Dementia, a progressive loss of thinking and memory skills, affects 50 million people worldwide. Up to three-quarters have behavioral and psychological symptoms.
Dealing with the agitation, anxiety and aggression that often come with dementia is one of the most challenging aspects of caring for someone with this brain disorder. New research suggests that massage and other non-drug treatments can be more effective than medications.
Non-drug interventions suggested to ease symptoms of dementia include changes in environment, outdoor activities, recreationaltherapy, exercise, massage, music therapy, and cognitive stimulation as well as caregiver support.
Researchers found that outdoor activities were the most effective for reducing agitation
and aggression. Outdoor activities, massage and touch therapy rank highest for treating verbal aggression. Exercise and modifying daily activities seemed best for dealing with physical aggression, studies report.
Interventions can be simple. A music player with headphones to soothe. If someone is in a nursing home, their room can be decorated with photos and other objects that bring back pleasant memories.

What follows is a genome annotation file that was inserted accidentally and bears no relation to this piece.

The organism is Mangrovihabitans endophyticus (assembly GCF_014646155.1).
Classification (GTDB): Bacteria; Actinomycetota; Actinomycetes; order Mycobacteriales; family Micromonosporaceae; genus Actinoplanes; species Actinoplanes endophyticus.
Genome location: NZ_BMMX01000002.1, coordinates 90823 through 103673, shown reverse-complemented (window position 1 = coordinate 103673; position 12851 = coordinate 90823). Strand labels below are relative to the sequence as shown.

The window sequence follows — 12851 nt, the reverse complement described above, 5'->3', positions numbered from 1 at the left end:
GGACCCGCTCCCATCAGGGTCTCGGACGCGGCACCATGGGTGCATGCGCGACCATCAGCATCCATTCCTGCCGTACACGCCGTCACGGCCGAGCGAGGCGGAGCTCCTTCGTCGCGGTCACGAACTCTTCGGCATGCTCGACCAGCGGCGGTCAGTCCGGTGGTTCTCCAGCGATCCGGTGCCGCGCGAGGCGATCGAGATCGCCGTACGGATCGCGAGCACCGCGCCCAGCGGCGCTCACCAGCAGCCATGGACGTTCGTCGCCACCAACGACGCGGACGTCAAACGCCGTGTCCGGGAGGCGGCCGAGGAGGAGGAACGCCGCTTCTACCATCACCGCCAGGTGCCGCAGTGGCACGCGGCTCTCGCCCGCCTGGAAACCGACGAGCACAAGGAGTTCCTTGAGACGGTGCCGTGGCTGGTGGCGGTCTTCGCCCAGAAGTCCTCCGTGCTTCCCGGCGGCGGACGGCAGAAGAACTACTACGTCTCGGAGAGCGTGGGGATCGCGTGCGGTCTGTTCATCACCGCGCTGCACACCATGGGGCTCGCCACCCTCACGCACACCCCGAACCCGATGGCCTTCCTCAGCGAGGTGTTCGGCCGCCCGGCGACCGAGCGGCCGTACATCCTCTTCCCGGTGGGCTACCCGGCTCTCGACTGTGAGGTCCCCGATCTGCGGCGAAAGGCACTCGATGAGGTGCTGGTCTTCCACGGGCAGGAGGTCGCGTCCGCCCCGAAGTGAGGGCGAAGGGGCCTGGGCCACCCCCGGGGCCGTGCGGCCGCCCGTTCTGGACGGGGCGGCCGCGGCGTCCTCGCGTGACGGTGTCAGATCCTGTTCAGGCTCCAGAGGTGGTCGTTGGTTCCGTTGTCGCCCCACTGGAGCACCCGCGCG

When people have moderate to severe dementia, they have difficulty communicating. They may be feeling discomfort and can't communicate that they don't like a certain chair or that they're too hot. Then they may act out. So, sometimes, it's a matter of small things in the environment that can be changed.
Equally as important as helping ease symptoms of dementia in your loved one is making sure you as their caregiver are mentally and emotionally healthy as well. Realizing that caregiver burden and burnout are real, know that you don't have to do it alone.
Caring Circle of Lakeland has programs to help caregivers in all types of situations, for more information visit caring-circle.org or call 269.429.7100